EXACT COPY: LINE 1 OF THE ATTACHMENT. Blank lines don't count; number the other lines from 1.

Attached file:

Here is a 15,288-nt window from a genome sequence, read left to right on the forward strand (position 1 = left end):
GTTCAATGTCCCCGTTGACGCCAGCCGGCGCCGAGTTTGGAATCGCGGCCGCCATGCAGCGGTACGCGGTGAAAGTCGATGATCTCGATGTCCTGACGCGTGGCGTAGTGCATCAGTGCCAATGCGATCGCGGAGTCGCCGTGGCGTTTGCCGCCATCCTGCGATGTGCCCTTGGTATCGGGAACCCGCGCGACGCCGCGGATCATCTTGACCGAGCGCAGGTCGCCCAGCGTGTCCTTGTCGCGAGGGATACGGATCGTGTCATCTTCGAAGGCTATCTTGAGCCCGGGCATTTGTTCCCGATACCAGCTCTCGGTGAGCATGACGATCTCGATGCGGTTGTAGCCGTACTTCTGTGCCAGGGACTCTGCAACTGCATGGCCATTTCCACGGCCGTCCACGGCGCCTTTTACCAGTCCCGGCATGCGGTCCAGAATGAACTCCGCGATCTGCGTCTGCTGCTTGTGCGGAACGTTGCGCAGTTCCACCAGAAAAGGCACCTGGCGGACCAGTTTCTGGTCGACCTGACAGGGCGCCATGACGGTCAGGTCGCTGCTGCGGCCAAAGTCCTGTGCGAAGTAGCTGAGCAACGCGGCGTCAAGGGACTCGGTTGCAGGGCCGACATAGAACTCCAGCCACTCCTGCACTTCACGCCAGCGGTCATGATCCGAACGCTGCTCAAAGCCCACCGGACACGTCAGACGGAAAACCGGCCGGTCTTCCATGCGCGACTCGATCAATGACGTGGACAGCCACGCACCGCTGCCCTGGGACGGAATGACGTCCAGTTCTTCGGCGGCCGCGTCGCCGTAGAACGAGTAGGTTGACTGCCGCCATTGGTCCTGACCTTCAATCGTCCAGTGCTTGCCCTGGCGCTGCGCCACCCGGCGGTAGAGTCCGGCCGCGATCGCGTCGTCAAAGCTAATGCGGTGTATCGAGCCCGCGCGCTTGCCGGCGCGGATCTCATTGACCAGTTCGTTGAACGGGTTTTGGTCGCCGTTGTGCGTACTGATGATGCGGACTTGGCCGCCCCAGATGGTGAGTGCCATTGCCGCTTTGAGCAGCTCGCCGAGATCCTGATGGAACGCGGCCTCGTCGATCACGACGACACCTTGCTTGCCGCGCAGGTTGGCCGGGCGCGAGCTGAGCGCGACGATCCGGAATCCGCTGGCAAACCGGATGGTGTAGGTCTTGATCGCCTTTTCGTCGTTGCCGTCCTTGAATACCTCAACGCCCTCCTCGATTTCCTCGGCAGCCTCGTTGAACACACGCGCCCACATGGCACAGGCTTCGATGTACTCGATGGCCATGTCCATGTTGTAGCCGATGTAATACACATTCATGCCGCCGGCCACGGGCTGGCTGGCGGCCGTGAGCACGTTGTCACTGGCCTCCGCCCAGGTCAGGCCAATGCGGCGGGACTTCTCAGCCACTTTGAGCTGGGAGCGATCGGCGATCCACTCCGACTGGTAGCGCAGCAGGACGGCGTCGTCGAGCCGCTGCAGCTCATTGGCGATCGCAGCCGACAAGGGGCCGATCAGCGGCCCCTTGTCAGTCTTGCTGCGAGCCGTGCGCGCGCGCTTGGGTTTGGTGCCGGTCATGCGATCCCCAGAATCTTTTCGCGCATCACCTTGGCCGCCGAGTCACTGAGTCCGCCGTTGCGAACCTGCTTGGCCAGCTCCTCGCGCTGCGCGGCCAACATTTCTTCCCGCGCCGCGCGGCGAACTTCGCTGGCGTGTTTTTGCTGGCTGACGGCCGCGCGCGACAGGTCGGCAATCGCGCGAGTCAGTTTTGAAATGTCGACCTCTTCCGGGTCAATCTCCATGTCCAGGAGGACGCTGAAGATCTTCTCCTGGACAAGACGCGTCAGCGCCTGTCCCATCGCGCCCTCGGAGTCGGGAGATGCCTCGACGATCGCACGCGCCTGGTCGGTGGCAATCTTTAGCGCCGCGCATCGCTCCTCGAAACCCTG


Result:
Here is a 15,288-nt window from a genome sequence, read left to right on the forward strand (position 1 = left end):